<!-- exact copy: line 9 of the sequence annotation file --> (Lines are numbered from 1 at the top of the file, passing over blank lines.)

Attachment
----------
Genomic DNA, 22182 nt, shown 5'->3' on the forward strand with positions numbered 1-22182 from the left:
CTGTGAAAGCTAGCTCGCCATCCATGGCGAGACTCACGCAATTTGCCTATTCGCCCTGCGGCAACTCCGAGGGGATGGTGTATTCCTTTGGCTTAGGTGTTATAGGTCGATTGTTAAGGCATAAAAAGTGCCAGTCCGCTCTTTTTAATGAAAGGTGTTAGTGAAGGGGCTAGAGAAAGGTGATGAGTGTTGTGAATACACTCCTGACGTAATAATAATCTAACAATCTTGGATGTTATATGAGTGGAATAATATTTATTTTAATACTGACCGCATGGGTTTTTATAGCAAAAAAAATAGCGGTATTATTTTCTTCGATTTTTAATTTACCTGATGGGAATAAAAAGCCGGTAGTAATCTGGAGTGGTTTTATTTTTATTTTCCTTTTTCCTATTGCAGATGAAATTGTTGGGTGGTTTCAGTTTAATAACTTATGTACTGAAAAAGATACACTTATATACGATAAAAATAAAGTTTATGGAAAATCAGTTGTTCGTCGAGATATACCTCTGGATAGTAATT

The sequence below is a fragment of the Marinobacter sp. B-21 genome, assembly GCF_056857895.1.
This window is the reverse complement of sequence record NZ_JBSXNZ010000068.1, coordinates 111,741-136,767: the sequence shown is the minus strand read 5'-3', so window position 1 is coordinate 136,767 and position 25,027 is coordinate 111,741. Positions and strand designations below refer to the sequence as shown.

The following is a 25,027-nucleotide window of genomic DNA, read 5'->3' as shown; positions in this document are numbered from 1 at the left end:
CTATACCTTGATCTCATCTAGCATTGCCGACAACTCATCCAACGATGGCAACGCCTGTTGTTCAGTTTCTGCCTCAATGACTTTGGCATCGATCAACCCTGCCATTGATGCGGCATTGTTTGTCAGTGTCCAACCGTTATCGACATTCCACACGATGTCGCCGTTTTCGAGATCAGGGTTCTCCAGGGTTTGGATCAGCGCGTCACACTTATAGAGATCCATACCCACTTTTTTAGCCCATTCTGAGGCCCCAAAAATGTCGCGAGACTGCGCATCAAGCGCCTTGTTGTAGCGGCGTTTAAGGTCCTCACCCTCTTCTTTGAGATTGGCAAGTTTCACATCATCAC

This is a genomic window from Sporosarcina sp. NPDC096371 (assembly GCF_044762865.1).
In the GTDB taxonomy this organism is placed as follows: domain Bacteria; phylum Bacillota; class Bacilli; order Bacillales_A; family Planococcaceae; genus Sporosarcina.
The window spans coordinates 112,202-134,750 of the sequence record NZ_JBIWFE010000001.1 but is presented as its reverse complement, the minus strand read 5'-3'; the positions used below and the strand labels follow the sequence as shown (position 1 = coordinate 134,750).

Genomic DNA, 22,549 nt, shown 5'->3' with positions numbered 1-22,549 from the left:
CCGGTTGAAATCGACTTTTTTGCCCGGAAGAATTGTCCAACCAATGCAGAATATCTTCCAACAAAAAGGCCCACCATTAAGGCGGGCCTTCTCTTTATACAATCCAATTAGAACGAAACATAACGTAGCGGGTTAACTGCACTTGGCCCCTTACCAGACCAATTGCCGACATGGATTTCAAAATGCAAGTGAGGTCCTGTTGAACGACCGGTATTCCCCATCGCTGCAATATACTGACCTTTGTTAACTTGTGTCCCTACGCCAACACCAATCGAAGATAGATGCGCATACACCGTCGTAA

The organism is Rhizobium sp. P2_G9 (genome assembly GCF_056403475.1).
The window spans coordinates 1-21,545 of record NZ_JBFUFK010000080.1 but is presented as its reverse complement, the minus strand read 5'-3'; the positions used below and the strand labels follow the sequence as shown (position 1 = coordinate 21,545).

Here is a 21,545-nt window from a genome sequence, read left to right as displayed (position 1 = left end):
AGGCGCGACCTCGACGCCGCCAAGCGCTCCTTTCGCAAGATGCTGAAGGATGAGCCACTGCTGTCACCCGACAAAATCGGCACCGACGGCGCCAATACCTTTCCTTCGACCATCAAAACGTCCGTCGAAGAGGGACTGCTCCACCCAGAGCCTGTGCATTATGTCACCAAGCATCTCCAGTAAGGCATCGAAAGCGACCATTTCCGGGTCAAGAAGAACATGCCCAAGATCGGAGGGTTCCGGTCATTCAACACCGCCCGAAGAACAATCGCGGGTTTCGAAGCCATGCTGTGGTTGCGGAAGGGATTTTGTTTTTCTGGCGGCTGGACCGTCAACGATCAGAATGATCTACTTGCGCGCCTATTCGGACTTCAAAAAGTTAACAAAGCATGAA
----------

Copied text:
The window spans coordinates 112,202-134,750 of the sequence record NZ_JBIWFE010000001.1 but is presented as its reverse complement, the minus strand read 5'-3'; the positions used below and the strand labels follow the sequence as shown (position 1 = coordinate 134,750).